Managed by the CVC Caledon’s Cheltenham Badlands will reopen …
UPDATE: Although at the April public meeting the CVC said the Badlands will reopen the first week of August the opening has been moved to the middle of September just in time for the fall colours.
A Public Meeting held on April 5, 2018, at the Caledon Community Complex, revealed that Cheltenham Badlands are expected to be opened to visitors the first week of August, 2018 at which time the Bruce Trail will also reopen in the area. Although construction is complete with the parking lot and viewing platform, the trail improvements are still ongoing as new side trails are also been constructed.
The newly made 60 mitre wood ‘accessible boardwalk’ will keep visitors off the badlands and enjoy them from a distance to help preserve them. The newly made parking lot will have 33 car, 2 school bus and 6 bicycle parking spots. This will help in keeping everyone safe and off the road. The speed limit will remain at 40km in the area. There is also an accessible trail from the parking lot to the viewing platform so that everyone can visit the badlands. There will also be a washroom and picnic area on site.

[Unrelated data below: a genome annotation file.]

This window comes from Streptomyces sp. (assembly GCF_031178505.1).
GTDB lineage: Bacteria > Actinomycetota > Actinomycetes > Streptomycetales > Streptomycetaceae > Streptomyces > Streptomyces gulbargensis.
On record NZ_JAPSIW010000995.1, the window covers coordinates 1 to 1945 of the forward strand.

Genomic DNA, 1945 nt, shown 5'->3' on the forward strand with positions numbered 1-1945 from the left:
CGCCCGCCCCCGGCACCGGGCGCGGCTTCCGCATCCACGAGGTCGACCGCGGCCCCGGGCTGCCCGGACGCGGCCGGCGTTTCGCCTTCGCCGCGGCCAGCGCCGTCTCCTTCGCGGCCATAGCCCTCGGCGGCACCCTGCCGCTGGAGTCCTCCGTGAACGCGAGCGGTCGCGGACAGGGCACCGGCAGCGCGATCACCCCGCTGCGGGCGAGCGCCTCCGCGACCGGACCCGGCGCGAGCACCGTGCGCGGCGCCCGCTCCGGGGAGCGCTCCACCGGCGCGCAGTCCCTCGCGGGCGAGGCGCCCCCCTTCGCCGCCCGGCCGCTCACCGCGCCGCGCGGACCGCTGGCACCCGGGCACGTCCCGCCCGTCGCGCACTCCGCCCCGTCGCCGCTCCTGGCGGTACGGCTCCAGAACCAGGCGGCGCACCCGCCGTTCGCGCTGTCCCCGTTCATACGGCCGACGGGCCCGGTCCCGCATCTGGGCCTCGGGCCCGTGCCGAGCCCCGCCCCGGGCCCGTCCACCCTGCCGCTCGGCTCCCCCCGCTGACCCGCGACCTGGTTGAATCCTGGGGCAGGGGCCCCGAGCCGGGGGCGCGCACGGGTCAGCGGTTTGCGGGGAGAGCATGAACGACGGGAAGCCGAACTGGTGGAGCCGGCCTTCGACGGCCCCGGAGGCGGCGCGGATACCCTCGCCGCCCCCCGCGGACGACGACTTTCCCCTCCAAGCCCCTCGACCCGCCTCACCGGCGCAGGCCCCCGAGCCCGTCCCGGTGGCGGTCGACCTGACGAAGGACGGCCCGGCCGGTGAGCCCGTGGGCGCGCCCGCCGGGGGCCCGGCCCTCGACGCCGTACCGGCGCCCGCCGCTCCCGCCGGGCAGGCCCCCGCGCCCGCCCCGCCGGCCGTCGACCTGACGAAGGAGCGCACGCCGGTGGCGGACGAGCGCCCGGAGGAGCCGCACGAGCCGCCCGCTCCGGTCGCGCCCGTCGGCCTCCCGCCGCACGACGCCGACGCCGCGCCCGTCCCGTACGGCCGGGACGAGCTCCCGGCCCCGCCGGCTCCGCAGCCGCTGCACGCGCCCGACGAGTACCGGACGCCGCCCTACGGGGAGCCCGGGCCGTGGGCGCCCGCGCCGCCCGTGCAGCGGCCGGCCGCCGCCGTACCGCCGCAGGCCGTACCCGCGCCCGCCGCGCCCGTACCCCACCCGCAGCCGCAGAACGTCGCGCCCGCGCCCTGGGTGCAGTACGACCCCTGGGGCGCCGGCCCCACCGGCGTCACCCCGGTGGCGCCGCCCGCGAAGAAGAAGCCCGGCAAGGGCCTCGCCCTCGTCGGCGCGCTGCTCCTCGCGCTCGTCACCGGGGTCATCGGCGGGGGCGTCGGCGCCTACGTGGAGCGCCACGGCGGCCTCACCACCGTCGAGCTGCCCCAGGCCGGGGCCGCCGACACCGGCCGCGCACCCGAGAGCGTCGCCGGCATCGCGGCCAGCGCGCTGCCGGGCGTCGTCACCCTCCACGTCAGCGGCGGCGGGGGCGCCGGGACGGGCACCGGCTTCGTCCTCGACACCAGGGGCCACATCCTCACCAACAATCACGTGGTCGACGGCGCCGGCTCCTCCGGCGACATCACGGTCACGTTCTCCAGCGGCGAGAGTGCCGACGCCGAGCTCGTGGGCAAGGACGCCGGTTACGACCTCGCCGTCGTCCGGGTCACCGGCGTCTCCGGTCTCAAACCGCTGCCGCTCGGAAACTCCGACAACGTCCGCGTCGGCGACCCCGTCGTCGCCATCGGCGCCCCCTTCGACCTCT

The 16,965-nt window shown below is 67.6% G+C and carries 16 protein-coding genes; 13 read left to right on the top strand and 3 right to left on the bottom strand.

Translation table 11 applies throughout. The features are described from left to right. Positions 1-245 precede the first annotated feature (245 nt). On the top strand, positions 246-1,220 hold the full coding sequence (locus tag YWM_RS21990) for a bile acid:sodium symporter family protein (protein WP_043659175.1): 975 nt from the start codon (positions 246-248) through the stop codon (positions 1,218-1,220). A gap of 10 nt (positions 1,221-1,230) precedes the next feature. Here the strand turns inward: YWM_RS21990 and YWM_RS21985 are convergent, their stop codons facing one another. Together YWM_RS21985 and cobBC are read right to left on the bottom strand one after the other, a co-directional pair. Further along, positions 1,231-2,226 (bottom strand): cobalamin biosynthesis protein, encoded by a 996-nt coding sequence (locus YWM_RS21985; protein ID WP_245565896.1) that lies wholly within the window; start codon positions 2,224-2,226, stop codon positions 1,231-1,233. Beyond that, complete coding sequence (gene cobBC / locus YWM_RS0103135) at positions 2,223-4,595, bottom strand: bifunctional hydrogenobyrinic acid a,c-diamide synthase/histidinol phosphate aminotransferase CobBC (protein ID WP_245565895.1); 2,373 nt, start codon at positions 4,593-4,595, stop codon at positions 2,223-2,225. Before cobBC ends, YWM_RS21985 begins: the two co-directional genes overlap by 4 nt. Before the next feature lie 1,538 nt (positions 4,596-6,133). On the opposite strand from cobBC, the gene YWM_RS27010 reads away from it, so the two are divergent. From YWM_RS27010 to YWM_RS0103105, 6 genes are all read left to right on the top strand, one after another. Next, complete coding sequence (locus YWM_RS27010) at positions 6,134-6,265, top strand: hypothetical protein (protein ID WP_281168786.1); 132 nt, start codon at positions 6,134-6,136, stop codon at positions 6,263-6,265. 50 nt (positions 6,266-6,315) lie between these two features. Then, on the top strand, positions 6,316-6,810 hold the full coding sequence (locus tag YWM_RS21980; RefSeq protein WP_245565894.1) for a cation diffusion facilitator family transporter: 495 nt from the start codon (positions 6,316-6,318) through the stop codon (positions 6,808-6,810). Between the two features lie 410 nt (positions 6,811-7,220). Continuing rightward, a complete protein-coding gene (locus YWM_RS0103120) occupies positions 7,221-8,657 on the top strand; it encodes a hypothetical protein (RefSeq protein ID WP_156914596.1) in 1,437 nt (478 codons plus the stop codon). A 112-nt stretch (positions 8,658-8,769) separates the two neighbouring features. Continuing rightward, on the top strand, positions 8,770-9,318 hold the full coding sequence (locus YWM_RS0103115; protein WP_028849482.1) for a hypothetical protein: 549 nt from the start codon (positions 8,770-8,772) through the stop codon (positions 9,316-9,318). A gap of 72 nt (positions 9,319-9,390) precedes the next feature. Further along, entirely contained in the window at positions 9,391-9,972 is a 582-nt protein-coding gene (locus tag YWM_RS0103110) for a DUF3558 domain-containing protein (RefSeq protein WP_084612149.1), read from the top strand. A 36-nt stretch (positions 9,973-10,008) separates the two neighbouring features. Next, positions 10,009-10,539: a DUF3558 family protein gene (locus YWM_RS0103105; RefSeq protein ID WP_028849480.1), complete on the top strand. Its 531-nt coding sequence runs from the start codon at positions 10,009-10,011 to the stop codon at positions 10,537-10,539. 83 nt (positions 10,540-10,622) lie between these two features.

The parking lot will be opened sunrise to sundown and along with the site it will be managed by the CVC (Credit Valley Conservation). A parking attendant will be on site most hours to make sure parking fees are paid by visitors. Fees will be per car. There is also a discussion to allow CVC membership holders to visit the site with their card, but that’s still to be determined.
The Cheltenham Badlands have been closed for almost 3 years due to traffic congestion, safety, protection of the badlands and the concern by nearby residence. That is all about to change as construction is complete with the parking lot, viewing platform “accessible boardwalk” and trail improvements.
Located on the Niagara Escarpment in Caledon, on the south side of Olde Base Line Road, between Chinguacousy and Creditview Roads, the Cheltenham Badlands, owned by the Ontario Heritage Trust and previously managed by the Bruce Trail Conservancy, had been visited by thousands of visitors. They were one of Caledon’s most visited sites as its natural beauty has captured the attention of many. Anyone that has visited this site, prior to May 2015, had enjoyed walking through the badlands not necessarily knowing the damage being caused. On any given day, during the spring, summer or fall months, cars could be seen parked along side the road, right beside the NO PARKING signs, to get a glimpse of natures beautiful creation, causing congestion to the road and danger to themselves and oncoming vehicles as the rolling hills of the road make it hard to see the parked cars and crossing pedestrians. Signs were placed changing the speed limit to 40 km in the area in hope of slowing traffic down.
Below are the boards that were presented at the meeting …